“…It’s about damn time that somebody took care of us and focused on us.”
by Jennifer Hussein
The healthcare industry has been rife with homophobia and transphobia since its inception, and unfortunately, little has changed. According to a survey by the Center for American Progress, 14 percent of LGBTQ+ people have had a doctor or medical professional show visible discomfort due to their identity, while 8 percent have experienced harsh or abusive language, and 7 percent have experienced unwanted physical contact during a medical exam or consultation. Due to this treatment, CAP notes that 25 percent of LGBTQ people who faced discrimination in healthcare postponed or avoided treatment afterward, creating a blatantly hostile and unwelcoming environment that seemed to show little to no effort to change.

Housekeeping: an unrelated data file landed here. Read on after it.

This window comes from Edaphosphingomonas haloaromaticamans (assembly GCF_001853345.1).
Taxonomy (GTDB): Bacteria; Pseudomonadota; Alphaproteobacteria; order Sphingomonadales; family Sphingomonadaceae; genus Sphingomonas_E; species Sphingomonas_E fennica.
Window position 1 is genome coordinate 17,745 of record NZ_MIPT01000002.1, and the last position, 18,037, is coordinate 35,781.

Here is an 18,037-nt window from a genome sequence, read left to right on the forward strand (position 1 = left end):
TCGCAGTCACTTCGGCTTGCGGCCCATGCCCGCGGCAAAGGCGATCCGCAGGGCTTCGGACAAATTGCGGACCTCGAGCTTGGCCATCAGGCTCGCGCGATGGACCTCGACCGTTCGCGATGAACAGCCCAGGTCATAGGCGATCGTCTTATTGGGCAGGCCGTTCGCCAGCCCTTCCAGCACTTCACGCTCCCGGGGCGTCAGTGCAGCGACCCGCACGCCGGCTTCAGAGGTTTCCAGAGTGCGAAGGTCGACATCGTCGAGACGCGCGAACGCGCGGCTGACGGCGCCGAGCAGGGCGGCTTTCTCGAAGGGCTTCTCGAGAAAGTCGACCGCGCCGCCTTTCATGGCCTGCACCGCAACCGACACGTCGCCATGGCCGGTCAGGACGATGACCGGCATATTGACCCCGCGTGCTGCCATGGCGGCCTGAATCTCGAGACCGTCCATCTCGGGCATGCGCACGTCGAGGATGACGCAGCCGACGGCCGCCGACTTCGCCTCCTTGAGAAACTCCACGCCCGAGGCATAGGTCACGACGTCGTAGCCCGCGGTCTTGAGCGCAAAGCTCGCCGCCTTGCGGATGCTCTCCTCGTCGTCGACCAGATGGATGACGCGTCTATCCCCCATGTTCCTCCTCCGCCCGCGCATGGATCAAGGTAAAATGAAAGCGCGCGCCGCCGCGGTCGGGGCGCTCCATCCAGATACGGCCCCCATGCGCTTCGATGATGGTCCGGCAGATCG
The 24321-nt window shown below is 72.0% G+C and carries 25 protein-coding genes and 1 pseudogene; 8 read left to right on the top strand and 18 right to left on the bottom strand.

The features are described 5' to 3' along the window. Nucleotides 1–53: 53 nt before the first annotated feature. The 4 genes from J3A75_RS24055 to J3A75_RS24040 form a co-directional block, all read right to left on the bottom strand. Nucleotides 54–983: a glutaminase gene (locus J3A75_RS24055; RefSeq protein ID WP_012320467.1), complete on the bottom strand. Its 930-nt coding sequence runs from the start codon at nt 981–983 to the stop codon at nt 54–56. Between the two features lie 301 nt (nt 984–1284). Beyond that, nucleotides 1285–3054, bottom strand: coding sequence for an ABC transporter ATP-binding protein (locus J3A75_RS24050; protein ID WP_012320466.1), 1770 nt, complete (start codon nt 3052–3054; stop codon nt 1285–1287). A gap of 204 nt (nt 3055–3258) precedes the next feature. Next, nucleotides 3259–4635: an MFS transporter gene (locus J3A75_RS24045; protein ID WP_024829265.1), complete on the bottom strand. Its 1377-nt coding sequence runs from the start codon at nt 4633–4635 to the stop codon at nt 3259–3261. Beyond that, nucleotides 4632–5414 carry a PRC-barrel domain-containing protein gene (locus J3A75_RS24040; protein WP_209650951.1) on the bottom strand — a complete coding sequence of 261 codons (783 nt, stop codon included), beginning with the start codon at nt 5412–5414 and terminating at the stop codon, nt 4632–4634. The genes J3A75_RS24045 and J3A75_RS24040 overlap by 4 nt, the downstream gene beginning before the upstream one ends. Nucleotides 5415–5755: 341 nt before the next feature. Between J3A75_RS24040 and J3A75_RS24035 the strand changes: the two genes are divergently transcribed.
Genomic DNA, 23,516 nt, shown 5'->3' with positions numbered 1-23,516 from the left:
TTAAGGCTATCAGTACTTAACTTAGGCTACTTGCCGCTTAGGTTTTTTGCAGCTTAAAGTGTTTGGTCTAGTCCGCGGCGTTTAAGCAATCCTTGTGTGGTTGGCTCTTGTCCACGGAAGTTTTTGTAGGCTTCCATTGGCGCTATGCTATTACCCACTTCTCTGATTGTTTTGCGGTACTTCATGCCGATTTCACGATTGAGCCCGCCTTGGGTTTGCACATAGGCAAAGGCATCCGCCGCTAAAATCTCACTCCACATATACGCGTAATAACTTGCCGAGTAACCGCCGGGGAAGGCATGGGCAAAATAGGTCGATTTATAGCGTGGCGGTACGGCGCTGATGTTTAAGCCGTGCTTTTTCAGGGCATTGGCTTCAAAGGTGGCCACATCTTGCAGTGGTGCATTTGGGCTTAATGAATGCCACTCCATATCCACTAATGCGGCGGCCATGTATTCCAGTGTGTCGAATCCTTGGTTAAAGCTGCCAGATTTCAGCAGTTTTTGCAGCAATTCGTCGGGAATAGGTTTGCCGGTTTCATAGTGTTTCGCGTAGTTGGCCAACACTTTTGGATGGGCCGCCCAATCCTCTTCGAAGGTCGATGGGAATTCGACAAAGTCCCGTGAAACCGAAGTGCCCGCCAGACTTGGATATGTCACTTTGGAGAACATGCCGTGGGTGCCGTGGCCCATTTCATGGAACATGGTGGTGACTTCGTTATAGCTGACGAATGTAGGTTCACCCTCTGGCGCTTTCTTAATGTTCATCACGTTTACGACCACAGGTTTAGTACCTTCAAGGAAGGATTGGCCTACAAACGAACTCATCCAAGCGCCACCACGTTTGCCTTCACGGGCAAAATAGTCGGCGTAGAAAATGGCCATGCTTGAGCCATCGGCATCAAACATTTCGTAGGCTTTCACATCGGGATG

Then the coronavirus pandemic kicked into full gear, causing all of us to lock away in our homes for the sake of our health, regardless of our gender or sexual identities. The results were less time spent in an actual medical office, and more occurrences of meeting with our healthcare providers via Zoom or Skype, leading to the boom of what we now know as telemedical healthcare.
That’s when A.G. Breitenstein decided to take matters into her own hands and create Folx, one of the budding telemedical centers founded by the LGBTQ+ community for the LGBTQ+ community.